Friday May 27, 2016 18:22
If anyone sees any inflation, please report it to us. Not the CPI, but the GDP inflation index and while taking into account the deflator index. Essentially, there is none, even when you factor in the big bump back toward “normal” provided by rising crude prices.
On to Fed chairwoman Janet Yellen’s remarks during an interview today at Harvard's Radcliffe Institute for Advanced Study.
"It's appropriate, and I've said this in the past, I think for the Fed to gradually and cautiously increase our overnight interest rate over time and probably in the coming months, such a move would be appropriate,"
But it should be noted that Yellen has expressed caution on rates for the last five months, noting that inflation lags below the Fed's 2% target and as she said in Cambridge today, there are weaknesses in a fairly strong labor market. She also notes continually that there are still global risks present. One notable survey point that did not enter the back and forth was the steep rise in consumer sentiment, which popped to 94.7 on the May reading, up from 89.0 from the previous period’s measurement.
The markets, as we head into the long holiday weekend, reacted as if the interest rate hike is a done deal for June. We’re not sure. Maybe we’re just too data dependent ourselves.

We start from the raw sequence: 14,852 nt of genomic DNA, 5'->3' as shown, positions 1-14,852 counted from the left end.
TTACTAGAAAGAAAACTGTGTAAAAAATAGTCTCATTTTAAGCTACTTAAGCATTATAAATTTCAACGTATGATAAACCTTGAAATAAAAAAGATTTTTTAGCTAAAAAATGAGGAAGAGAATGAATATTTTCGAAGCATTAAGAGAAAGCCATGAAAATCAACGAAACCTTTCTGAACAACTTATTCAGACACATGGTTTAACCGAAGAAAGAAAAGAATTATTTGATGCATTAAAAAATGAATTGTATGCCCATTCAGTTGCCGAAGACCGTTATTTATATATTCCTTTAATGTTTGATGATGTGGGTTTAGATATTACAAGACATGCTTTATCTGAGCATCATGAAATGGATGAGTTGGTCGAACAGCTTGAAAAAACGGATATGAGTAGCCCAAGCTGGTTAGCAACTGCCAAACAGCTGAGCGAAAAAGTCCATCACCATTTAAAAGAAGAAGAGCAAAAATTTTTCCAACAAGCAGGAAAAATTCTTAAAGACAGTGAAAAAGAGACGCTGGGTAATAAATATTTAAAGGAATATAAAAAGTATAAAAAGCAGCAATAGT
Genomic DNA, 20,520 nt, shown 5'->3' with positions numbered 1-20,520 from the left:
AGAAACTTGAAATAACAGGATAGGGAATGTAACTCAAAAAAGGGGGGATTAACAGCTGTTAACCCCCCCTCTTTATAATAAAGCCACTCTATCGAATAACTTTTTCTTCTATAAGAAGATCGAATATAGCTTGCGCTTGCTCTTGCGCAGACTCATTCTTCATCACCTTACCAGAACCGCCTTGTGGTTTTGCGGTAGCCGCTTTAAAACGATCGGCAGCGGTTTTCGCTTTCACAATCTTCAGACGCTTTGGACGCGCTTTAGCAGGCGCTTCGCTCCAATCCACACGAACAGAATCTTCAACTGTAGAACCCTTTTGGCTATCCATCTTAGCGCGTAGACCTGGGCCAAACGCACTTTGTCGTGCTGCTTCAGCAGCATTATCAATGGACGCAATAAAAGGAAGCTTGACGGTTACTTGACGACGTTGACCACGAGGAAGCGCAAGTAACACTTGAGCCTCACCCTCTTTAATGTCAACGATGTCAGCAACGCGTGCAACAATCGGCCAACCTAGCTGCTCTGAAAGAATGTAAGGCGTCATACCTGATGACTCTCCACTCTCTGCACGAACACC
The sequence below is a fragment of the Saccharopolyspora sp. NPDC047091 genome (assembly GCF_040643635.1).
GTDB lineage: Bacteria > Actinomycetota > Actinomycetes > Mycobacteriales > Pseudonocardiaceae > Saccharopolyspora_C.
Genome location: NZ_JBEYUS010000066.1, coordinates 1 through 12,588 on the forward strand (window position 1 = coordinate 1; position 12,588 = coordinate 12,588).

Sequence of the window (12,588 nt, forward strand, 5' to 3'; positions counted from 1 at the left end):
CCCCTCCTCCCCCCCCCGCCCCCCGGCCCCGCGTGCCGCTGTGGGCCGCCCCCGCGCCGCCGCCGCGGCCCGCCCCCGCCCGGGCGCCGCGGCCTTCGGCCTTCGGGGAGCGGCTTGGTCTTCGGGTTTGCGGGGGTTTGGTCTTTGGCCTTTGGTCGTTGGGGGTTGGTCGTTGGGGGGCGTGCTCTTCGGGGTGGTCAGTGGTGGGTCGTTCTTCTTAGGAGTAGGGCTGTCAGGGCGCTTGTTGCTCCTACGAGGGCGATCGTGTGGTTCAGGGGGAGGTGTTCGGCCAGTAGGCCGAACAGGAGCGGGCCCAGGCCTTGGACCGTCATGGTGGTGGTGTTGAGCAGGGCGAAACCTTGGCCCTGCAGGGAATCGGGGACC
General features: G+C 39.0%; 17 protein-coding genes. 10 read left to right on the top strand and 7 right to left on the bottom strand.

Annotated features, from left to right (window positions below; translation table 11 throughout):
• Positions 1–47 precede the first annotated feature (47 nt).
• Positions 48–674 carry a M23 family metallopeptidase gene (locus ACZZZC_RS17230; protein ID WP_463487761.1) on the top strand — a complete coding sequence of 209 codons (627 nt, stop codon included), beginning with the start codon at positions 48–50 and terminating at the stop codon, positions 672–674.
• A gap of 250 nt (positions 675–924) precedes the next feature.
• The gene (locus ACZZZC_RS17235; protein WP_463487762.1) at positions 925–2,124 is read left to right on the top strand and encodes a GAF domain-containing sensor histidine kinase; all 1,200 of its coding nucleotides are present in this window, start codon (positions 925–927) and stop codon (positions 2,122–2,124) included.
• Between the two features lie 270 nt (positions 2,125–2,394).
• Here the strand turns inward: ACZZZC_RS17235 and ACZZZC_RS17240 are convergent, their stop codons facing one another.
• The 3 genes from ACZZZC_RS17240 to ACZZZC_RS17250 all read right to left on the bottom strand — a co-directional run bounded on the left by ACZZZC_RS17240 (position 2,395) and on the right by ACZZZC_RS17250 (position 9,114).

The U.S. dollar soared and it had its predictable ancillary effect on gold, driving it down on its own by 7.50. Regular trading pushed it down another $4.50.
Crude oil fell, as well, backing away from the psychologically critical level of $50 per barrel for West Texas Intermediate. There were concerns about still-abundant supply and looming production increases around the world. The mid-$50s are about where some higher-priced producers come back to the ballpark and play.
Even though the day in U.S. equities did not sparkle, it is significant that gains were held. That could be saying stock investors are skeptical of a rate rise in June, or that the investors are implying the Fed should “bring it on,” and things will be fine.
Either way, U.S. equities are going to close out their best week since March.
We’ve been directing you to the CME’s FedWatch Tool recently. It has been bouncing around quite a bit the last few days. The probability for rates to stay at .50 is at 70%, to rise to .75, at 30%. That’s up slightly from yesterday but down from immediately after Yellen’s interview.
Of even greater interest is the further fall of the VIX volatility index to 13.30. It has been descending slowly for the last week or so, telling us that movement is slowing, and that perhaps we are entering the typical sideways summer markets.
On Monday in the United States we will remember our fallen servicemen and women and markets will be closed. For those who would like a deeper analysis with detailed buy and sell recommendations, I invite you to watch the Weekend Review our video newsletter. Simply use the link at the bottom of this report to view the report or to sign up for a free trial.